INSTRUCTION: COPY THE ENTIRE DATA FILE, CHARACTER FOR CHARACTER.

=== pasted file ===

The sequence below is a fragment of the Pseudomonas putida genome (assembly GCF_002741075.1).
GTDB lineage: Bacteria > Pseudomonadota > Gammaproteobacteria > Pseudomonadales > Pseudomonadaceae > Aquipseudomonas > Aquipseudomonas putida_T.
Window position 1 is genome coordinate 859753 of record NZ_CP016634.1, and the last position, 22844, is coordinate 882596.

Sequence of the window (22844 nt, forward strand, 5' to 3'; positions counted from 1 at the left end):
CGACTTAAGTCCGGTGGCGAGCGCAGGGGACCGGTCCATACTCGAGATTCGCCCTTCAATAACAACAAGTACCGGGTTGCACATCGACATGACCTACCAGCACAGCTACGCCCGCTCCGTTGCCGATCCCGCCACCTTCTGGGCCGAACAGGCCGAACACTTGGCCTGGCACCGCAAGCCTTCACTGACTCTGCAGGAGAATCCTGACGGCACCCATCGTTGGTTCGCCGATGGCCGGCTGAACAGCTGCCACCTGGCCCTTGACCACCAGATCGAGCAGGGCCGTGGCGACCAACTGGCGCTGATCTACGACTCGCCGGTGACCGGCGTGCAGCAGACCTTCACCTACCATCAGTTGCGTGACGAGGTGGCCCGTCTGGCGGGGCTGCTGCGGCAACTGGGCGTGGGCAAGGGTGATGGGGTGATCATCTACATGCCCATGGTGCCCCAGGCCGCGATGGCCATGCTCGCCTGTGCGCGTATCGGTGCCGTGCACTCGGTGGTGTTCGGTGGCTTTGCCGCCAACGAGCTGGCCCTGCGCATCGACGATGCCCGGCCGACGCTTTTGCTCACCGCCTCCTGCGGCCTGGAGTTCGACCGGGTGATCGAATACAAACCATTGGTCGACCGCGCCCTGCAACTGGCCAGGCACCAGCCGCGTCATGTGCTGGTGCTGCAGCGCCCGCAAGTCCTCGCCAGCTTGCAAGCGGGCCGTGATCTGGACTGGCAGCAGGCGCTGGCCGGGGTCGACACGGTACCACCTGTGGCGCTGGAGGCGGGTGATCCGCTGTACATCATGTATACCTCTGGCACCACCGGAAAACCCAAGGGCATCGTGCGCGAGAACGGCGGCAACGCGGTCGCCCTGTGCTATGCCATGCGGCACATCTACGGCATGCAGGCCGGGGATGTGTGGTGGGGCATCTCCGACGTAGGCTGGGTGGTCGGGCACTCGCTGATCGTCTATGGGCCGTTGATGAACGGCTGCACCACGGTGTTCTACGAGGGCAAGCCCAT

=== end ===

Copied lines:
The sequence below is a fragment of the Pseudomonas putida genome (assembly GCF_002741075.1).
GTDB lineage: Bacteria > Pseudomonadota > Gammaproteobacteria > Pseudomonadales > Pseudomonadaceae > Aquipseudomonas > Aquipseudomonas putida_T.
Window position 1 is genome coordinate 859753 of record NZ_CP016634.1, and the last position, 22844, is coordinate 882596.

Sequence of the window (22844 nt, forward strand, 5' to 3'; positions counted from 1 at the left end):
CGACTTAAGTCCGGTGGCGAGCGCAGGGGACCGGTCCATACTCGAGATTCGCCCTTCAATAACAACAAGTACCGGGTTGCACATCGACATGACCTACCAGCACAGCTACGCCCGCTCCGTTGCCGATCCCGCCACCTTCTGGGCCGAACAGGCCGAACACTTGGCCTGGCACCGCAAGCCTTCACTGACTCTGCAGGAGAATCCTGACGGCACCCATCGTTGGTTCGCCGATGGCCGGCTGAACAGCTGCCACCTGGCCCTTGACCACCAGATCGAGCAGGGCCGTGGCGACCAACTGGCGCTGATCTACGACTCGCCGGTGACCGGCGTGCAGCAGACCTTCACCTACCATCAGTTGCGTGACGAGGTGGCCCGTCTGGCGGGGCTGCTGCGGCAACTGGGCGTGGGCAAGGGTGATGGGGTGATCATCTACATGCCCATGGTGCCCCAGGCCGCGATGGCCATGCTCGCCTGTGCGCGTATCGGTGCCGTGCACTCGGTGGTGTTCGGTGGCTTTGCCGCCAACGAGCTGGCCCTGCGCATCGACGATGCCCGGCCGACGCTTTTGCTCACCGCCTCCTGCGGCCTGGAGTTCGACCGGGTGATCGAATACAAACCATTGGTCGACCGCGCCCTGCAACTGGCCAGGCACCAGCCGCGTCATGTGCTGGTGCTGCAGCGCCCGCAAGTCCTCGCCAGCTTGCAAGCGGGCCGTGATCTGGACTGGCAGCAGGCGCTGGCCGGGGTCGACACGGTACCACCTGTGGCGCTGGAGGCGGGTGATCCGCTGTACATCATGTATACCTCTGGCACCACCGGAAAACCCAAGGGCATCGTGCGCGAGAACGGCGGCAACGCGGTCGCCCTGTGCTATGCCATGCGGCACATCTACGGCATGCAGGCCGGGGATGTGTGGTGGGGCATCTCCGACGTAGGCTGGGTGGTCGGGCACTCGCTGATCGTCTATGGGCCGTTGATGAACGGCTGCACCACGGTGTTCTACGAGGGCAAGCCCAT